Stephanie Roche: Fifa’s goal of the year? It’s up to you . . .

Voting closes on Sunday night - will women’s football have its day in the sun?

Stephanie Roche: “I’m happy. It’s been great. I’m not nervous. People tell me I’m in with a good shot and it’s the best goal. I’d love to go to the ceremony.”

Stephanie Roche: “I’m happy. It’s been great. I’m not nervous. People tell me I’m in with a good shot and it’s the best goal. I’d love to go to the ceremony.”

 

By next Monday, the denizens at world soccer body Fifa will be down to the top three goals scored in the past 12 months.

Thousands of strikes that landed between goalposts somewhere on the planet between October 3rd, 2013 and September 26th, 2014 were considered for the soccer body’s Puskas Award. At present we are down to the final 10.

Last year, Zlatan Ibrahimovic’s stunner for Sweden against England in a “friendly” scooped the award. He is nominated again this year.

On December 1st we find out whether womanhood - in this case Irish womanhood in the form of international Stephanie Roche, then of Peamount United, now of French Division 1 Féminine team ASPTT Albi, has made it to the final three.

Roche spent the day training on Tuesday. It was busy. She had only just finished her dinner at 9pm, but she is feeling good about being nominated.

“I’m happy. It’s been great. I’m not nervous. People tell me I’m in with a good shot and it’s the best goal. I’d love to go to the ceremony.”

And Roche is confident that she isn’t a token woman.

Anyone watching her glorious three-touch-and-in effort against Wexford Youths in October last year in Ferrycarraig, can’t but agree. The bookies seem on the verge of being convinced too.

According to a top online amalgamated betting site, Roche’s effort lies in fourth place behind James Rodriguez’s spectacular goal-of-the-World-Cup for Colombia in their 2-0 win over Uruguay, Robin van Persie’s header in the Netherlands’ 5-1 World Cup win over Spain and Tim Cahill’s goal for Australia against the Dutch - again in the World Cup.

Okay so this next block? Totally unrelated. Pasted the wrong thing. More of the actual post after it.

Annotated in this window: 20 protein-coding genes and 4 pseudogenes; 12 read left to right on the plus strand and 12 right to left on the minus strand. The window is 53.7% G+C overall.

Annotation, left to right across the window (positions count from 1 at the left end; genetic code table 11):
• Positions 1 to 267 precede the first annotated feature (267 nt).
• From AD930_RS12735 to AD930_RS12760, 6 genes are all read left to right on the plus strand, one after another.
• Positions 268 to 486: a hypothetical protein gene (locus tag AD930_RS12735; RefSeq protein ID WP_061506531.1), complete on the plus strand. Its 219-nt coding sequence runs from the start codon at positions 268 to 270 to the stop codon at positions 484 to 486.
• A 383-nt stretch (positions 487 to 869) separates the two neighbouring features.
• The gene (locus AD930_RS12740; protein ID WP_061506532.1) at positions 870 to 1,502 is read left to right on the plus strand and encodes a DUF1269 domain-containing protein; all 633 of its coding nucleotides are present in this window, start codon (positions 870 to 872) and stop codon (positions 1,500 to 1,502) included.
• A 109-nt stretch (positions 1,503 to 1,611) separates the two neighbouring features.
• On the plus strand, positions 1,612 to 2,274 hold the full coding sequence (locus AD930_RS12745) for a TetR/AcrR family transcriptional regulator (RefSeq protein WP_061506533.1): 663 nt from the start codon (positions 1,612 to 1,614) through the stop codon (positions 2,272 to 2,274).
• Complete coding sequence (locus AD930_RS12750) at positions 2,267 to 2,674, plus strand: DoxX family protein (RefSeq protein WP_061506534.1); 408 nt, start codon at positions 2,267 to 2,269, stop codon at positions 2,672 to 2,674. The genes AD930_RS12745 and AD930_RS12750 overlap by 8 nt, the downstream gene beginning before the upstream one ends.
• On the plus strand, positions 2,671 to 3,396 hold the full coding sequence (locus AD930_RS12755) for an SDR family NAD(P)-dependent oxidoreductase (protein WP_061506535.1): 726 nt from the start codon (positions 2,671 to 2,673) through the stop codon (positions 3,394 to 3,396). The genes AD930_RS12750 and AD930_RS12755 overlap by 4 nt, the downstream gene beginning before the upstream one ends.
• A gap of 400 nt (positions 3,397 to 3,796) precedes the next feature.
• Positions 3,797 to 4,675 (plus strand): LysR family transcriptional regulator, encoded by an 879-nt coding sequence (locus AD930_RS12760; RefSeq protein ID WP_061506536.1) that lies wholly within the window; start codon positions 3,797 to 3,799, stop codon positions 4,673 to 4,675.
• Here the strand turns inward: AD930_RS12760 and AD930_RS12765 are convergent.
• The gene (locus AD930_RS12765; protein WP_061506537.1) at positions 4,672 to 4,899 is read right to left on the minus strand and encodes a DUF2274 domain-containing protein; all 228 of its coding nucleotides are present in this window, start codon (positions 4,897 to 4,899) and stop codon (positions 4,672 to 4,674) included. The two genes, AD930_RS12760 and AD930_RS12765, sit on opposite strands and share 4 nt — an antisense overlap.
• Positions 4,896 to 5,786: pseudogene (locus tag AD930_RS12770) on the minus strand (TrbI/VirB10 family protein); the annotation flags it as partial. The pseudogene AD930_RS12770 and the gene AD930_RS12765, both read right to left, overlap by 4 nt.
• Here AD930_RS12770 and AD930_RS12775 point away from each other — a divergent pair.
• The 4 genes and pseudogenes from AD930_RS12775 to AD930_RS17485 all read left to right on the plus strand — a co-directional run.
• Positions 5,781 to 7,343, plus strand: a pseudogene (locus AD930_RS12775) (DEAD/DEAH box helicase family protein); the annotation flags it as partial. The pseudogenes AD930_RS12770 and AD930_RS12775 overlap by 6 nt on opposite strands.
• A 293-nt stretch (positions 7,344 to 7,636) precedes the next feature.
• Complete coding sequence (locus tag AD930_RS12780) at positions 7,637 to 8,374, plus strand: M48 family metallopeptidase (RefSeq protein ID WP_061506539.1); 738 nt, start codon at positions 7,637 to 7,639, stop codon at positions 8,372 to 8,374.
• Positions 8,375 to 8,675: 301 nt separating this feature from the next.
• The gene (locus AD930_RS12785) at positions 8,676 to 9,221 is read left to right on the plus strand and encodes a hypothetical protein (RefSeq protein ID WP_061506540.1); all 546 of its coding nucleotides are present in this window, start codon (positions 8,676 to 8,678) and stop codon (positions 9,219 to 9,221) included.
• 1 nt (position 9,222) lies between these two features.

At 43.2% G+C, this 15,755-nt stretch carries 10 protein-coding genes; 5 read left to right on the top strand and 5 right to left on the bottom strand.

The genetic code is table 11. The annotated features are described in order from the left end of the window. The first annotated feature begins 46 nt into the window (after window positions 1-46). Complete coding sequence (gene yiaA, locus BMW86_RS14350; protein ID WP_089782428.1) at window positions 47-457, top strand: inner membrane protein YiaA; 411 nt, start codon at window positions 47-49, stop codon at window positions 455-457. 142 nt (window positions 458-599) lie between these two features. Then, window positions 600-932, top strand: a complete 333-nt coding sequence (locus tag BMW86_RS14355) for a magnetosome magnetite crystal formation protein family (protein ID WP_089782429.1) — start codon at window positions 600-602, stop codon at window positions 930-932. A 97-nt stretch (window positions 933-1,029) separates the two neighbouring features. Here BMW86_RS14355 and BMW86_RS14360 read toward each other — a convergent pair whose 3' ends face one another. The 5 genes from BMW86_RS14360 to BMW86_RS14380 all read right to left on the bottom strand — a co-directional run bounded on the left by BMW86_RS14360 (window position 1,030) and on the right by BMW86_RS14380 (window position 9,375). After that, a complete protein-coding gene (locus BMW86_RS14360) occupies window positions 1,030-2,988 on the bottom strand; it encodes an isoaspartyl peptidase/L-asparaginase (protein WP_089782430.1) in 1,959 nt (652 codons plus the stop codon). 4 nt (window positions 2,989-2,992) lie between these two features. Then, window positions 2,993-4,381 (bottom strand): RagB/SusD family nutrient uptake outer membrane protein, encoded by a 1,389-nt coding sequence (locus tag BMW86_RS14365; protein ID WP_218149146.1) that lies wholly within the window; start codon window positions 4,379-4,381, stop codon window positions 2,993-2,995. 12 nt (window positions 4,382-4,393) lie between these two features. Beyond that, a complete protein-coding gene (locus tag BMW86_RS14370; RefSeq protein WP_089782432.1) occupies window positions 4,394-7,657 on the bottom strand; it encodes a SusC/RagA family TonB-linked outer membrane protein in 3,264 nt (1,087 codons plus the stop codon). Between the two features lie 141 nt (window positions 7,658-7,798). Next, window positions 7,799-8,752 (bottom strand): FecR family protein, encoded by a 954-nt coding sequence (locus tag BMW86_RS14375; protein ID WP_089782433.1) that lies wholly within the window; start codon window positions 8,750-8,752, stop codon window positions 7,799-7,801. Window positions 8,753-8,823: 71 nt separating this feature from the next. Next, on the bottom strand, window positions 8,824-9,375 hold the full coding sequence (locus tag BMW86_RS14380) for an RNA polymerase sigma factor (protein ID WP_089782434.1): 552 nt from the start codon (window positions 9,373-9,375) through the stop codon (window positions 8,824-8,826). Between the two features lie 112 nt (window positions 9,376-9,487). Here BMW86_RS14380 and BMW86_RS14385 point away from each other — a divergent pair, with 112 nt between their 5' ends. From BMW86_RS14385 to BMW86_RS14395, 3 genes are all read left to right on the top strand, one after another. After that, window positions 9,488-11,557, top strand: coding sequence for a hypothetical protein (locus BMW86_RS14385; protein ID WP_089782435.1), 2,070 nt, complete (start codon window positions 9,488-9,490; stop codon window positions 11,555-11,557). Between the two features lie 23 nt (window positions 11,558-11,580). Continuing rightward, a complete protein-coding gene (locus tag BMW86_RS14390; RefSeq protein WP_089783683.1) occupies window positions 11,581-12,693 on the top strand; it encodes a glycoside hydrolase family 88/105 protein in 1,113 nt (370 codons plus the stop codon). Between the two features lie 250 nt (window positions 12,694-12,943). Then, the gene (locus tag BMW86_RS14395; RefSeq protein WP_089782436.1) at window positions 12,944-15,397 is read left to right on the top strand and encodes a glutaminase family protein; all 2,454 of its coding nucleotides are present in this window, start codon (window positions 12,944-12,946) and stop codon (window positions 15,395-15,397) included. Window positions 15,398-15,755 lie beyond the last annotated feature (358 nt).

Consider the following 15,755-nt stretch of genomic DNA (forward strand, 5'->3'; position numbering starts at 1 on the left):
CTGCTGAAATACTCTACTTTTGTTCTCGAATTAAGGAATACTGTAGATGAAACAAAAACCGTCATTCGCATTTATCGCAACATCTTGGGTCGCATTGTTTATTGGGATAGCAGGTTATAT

“A toss up between James, Stephanie and RVP but on the whole I’d go for Stephanie Roche’s goal . . . It took more touches, each one having to be perfect, and relied less on that single flash of genius, luck or fortune (call it what you will),” said one online commenter.

They are not alone.

Republic of Ireland, Manchester United and Aston Villa legend Paul McGrath is a card-carrying member of Team Roche.

“Been talking about Stephanie all day, has to win top goal unbelievable she has to win simples. STEPHANIE MUST WIN”, he tweeted.

Another Manchester United old boy, Norman Whiteside, also tweeted his support. “Just voted. Good luck BTW great goal.”

Unlike the other goals on the Puskas list, Roche’s strike only got filmed by luck rather than design.

“I am glad it was caught on camera. Most of our games aren’t filmed, so I was lucky enough that this one was,” says Roche.

The goal has been watched almost three million times on YouTube. Only 95 spectators watched the original game.

Since 2009, six women have been nominated for the award. “I don’t think they have made the top three,” says Roche, who adds that getting a final berth will make a difference for the women’s game.

“It’s putting women’s football in the spotlight and it makes people realise that women have technical ability.

“I’d like to think that it will give girls who like football heart and encourage girls to keep playing football past the age of 13 and 14 when they can get distracted by other things in life,” she says.

A French TV crew have been in touch with Roche to ask if they can film her next week when she finds out whether she has made the top three. She has declined.

Stephanie Roche is just happy.

Happy to be being paid for playing football. Happy to be recognised for her soccer skills.

“I’m not getting paid that much, but I’m glad I’ve been able to make football my job. I just want to improve.”

Being up there with Rodriguez, Ibrahimovic and Van Persie must be going some way to silencing the nay-sayers who think the women’s soccer is a pale reflection of the men’s game?

Does Roche think the women’s game is inferior to the men’s?

“I would disagree with that and I’m a big supporter of men’s football. I regularly go to national league games, internationals and over to Manchester to watch United.

“The difference between men’s and women’s football is that we’re built differently. They are stronger and faster so the pace of the game is different. Skill wise I think women are just as good.”

And to the remaining doubters, Roche has this advice: “To be honest I think people just need to go out and watch a game.”

Sound advice.

In the meantime, Roche’s strike deserves your consideration.

Vote for the Puskás award here: http://www.fifa.com/ballon-dor/puskas-award/

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